Global warming effects worse than predicted

Dyer puts his four conclusions in the introduction to his book, Climate Wars

All of us have heard about global warming. And we’ve heard about the arms race. What happens when those two positive feedback loops intersect?

That’s the subject of Gwynne Dyer’s recent book Climate Wars: The Fight for Survival as the World Overheats.

Dyer puts his four conclusions in the introduction to his book.

First, he believes global warming and the wars it could cause are coming at us faster than conventional wisdom would have us think.

Second, if we haven’t cut our greenhouse gas emissions by 80 per cent by 2030 and to zero by 2050, then many will not live to see 2100.

Third, we are going to need geo-engineering solutions as stopgap measures.

Fourth, the more the global temperature rises, the less likely it becomes that we will be able to create the global cooperation we need to solve the problem.

The writer identifies a number of potential spots where wars could begin.

The border between Pakistan and India is one. Pakistan’s agriculture depends on irrigation water that comes from rivers that start in India. Those rivers depend on glaciers to feed them during the summer, glaciers that soon will be gone. Both Pakistan and India are nuclear powers.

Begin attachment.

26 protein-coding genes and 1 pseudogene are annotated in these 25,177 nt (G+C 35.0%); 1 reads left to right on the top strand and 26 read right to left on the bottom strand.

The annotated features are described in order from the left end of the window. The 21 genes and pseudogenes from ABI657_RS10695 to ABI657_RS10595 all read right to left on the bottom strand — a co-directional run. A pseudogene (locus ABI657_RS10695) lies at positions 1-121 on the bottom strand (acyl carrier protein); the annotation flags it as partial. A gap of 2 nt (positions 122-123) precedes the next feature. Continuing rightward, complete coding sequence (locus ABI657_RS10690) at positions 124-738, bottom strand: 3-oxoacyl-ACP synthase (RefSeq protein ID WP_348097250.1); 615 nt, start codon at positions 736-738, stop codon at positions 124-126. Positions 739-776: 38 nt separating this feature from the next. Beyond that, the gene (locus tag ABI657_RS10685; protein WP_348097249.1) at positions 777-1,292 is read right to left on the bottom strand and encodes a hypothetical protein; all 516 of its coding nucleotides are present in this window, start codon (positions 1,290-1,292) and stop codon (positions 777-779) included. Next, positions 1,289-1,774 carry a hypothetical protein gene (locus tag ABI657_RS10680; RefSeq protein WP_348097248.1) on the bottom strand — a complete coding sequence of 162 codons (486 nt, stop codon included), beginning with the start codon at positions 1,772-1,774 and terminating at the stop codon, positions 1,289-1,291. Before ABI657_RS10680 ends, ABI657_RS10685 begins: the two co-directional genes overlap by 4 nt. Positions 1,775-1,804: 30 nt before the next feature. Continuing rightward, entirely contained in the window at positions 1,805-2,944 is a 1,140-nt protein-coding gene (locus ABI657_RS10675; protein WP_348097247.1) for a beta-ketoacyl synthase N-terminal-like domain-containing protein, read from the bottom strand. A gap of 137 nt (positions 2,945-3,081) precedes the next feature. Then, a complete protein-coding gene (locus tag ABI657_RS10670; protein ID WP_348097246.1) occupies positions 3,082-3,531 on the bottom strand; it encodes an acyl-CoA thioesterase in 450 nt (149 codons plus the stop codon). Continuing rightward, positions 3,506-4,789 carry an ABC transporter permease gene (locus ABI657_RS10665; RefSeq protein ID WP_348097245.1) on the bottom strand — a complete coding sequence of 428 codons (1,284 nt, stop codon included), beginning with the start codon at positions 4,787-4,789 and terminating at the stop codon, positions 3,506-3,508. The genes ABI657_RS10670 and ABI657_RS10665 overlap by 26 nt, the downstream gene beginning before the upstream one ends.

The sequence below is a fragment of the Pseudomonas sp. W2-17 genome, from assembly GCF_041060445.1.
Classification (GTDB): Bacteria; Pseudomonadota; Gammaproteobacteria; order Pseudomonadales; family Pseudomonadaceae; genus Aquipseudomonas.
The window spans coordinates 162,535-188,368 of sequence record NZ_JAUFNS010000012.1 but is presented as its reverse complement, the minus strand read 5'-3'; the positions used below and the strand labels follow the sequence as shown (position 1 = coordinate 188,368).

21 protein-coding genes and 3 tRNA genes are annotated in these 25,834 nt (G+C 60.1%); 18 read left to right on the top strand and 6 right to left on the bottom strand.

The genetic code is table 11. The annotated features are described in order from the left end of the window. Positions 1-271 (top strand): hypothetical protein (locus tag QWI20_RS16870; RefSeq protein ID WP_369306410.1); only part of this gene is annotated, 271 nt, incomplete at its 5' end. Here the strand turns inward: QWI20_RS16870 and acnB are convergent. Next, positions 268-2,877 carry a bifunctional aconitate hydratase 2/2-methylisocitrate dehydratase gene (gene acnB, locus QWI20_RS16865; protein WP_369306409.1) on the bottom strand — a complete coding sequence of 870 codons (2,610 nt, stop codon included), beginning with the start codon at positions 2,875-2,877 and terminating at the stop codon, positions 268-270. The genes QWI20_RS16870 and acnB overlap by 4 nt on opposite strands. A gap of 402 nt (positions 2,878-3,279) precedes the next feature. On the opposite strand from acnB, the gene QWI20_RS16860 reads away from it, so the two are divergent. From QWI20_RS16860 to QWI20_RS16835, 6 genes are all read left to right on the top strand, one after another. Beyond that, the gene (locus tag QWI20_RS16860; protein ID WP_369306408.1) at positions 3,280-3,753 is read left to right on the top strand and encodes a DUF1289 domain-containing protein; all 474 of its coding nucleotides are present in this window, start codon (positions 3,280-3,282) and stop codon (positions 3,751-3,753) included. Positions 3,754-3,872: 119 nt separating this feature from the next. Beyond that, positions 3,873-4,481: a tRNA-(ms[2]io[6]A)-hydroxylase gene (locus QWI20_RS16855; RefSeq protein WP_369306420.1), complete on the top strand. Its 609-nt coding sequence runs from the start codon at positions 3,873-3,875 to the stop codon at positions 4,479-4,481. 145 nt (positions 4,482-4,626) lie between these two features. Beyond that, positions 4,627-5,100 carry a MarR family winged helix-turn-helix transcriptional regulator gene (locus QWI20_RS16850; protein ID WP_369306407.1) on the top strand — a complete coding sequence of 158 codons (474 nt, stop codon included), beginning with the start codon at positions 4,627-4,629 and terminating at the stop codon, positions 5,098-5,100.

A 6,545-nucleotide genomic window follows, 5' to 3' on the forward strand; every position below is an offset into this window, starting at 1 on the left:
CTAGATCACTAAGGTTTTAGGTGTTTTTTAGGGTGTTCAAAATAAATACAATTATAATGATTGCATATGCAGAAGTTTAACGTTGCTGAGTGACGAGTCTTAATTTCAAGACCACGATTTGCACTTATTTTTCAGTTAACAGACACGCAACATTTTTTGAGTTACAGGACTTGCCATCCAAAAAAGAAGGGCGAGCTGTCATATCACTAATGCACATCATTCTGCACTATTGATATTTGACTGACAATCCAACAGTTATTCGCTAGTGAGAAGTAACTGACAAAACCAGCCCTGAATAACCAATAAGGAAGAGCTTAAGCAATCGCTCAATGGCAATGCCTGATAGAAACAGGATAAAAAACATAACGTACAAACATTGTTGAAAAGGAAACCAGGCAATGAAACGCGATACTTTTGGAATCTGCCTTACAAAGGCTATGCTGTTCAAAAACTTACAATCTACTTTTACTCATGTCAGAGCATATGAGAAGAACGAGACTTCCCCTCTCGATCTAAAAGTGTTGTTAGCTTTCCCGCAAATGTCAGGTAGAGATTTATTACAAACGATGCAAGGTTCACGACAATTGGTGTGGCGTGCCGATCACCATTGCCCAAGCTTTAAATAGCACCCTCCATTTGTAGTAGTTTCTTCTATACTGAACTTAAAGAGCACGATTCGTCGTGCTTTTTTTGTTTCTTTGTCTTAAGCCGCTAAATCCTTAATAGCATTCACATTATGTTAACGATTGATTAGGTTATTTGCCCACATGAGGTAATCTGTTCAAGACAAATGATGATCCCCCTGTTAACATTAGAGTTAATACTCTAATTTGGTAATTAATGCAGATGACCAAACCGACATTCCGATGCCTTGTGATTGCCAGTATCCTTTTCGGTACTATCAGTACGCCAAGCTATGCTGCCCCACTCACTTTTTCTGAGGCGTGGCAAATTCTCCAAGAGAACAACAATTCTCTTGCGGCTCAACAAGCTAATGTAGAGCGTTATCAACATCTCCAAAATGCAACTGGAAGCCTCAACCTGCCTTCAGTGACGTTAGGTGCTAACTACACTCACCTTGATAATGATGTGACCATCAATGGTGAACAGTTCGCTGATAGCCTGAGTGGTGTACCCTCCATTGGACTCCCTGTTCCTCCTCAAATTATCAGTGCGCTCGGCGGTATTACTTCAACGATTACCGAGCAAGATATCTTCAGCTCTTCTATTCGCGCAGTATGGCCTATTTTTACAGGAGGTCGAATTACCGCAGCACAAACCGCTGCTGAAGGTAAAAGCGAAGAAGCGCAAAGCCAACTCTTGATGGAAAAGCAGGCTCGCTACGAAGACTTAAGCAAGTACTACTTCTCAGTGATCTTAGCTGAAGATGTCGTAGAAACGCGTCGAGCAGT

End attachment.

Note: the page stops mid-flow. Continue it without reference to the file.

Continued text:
If we fail to act, what’s the worst that could happen? Dyer outlines the scenario given by scientist James Lovelock in his book The Revenge of Gaia. Lovelock predicts that the world could enter a state similar to the Paleocene-Eocene Thermal Maximum (PETM) of 55 million years ago. For a period of about 200,000 years the lower and middle latitudes of Earth were largely desert and scrub, with a narrow band of forested land around the poles.

A few human beings could survive, but they would have to manage without agriculture as we now know it.

That isn’t the worst case scenario, however.

The worst case scenario would involve the creation of what are called “Canfield oceans.”

A Canfield ocean occurs when the water becomes so low in oxygen that the sulphur bacteria come out of the ocean floor and take over.

An example of this today is the Black Sea, which has a layer of oxygen-rich water 150 – 200 m thick sitting on top of water that is high in hydrogen sulphide (the smell you get from rotten eggs).

Many scientists believe that Canfield oceans were involved in most of the major extinction events in the Earth’s history. They believe that global warming caused by carbon dioxide and methane released by massive lava flows caused Canfield oceans in the world’s seas. The effect was so strong that large amounts of hydrogen sulphide were released into the atmosphere.

During the Permian-Triassic event of 250 million years ago 96 per cent of all marine species and 70 per cent of all land species went extinct.


We need to start now to implement realistic solutions to global warming, such as a worldwide carbon tax.